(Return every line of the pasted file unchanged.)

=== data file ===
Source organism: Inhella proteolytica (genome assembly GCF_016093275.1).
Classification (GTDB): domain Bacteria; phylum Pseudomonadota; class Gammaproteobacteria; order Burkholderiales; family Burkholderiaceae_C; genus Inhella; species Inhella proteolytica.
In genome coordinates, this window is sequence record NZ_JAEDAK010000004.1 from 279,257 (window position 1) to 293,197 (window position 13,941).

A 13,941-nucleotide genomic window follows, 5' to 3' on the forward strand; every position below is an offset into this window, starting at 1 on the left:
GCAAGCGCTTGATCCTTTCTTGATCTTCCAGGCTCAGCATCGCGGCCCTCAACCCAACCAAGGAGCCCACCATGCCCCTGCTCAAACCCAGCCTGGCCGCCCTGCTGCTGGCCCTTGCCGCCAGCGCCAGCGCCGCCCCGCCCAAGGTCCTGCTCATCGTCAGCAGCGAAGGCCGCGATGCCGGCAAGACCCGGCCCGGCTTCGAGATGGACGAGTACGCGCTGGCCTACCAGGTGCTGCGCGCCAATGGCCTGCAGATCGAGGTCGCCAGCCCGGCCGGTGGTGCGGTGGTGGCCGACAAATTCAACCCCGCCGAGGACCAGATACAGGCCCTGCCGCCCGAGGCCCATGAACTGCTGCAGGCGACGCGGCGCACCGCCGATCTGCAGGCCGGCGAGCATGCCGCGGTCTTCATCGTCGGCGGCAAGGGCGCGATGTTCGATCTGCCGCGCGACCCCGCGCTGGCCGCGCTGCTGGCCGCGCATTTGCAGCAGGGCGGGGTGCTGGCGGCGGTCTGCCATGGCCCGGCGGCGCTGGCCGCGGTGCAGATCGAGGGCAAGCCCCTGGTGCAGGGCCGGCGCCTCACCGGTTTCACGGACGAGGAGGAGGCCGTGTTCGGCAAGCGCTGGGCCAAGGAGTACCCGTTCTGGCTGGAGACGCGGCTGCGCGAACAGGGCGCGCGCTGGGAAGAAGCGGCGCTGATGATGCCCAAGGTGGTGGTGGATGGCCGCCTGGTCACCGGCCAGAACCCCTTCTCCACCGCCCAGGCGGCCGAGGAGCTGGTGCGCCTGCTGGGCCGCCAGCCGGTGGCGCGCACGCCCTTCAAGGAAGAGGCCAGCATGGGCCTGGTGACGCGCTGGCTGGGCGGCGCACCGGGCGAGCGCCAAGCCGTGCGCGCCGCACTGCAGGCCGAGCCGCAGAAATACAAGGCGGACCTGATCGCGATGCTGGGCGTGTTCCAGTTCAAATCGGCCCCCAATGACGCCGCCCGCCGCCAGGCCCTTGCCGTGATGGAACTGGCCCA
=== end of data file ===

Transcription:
Source organism: Inhella proteolytica (genome assembly GCF_016093275.1).
Classification (GTDB): domain Bacteria; phylum Pseudomonadota; class Gammaproteobacteria; order Burkholderiales; family Burkholderiaceae_C; genus Inhella; species Inhella proteolytica.
In genome coordinates, this window is sequence record NZ_JAEDAK010000004.1 from 279,257 (window position 1) to 293,197 (window position 13,941).

A 13,941-nucleotide genomic window follows, 5' to 3' on the forward strand; every position below is an offset into this window, starting at 1 on the left:
GCAAGCGCTTGATCCTTTCTTGATCTTCCAGGCTCAGCATCGCGGCCCTCAACCCAACCAAGGAGCCCACCATGCCCCTGCTCAAACCCAGCCTGGCCGCCCTGCTGCTGGCCCTTGCCGCCAGCGCCAGCGCCGCCCCGCCCAAGGTCCTGCTCATCGTCAGCAGCGAAGGCCGCGATGCCGGCAAGACCCGGCCCGGCTTCGAGATGGACGAGTACGCGCTGGCCTACCAGGTGCTGCGCGCCAATGGCCTGCAGATCGAGGTCGCCAGCCCGGCCGGTGGTGCGGTGGTGGCCGACAAATTCAACCCCGCCGAGGACCAGATACAGGCCCTGCCGCCCGAGGCCCATGAACTGCTGCAGGCGACGCGGCGCACCGCCGATCTGCAGGCCGGCGAGCATGCCGCGGTCTTCATCGTCGGCGGCAAGGGCGCGATGTTCGATCTGCCGCGCGACCCCGCGCTGGCCGCGCTGCTGGCCGCGCATTTGCAGCAGGGCGGGGTGCTGGCGGCGGTCTGCCATGGCCCGGCGGCGCTGGCCGCGGTGCAGATCGAGGGCAAGCCCCTGGTGCAGGGCCGGCGCCTCACCGGTTTCACGGACGAGGAGGAGGCCGTGTTCGGCAAGCGCTGGGCCAAGGAGTACCCGTTCTGGCTGGAGACGCGGCTGCGCGAACAGGGCGCGCGCTGGGAAGAAGCGGCGCTGATGATGCCCAAGGTGGTGGTGGATGGCCGCCTGGTCACCGGCCAGAACCCCTTCTCCACCGCCCAGGCGGCCGAGGAGCTGGTGCGCCTGCTGGGCCGCCAGCCGGTGGCGCGCACGCCCTTCAAGGAAGAGGCCAGCATGGGCCTGGTGACGCGCTGGCTGGGCGGCGCACCGGGCGAGCGCCAAGCCGTGCGCGCCGCACTGCAGGCCGAGCCGCAGAAATACAAGGCGGACCTGATCGCGATGCTGGGCGTGTTCCAGTTCAAATCGGCCCCCAATGACGCCGCCCGCCGCCAGGCCCTTGCCGTGATGGAACTGGCCCA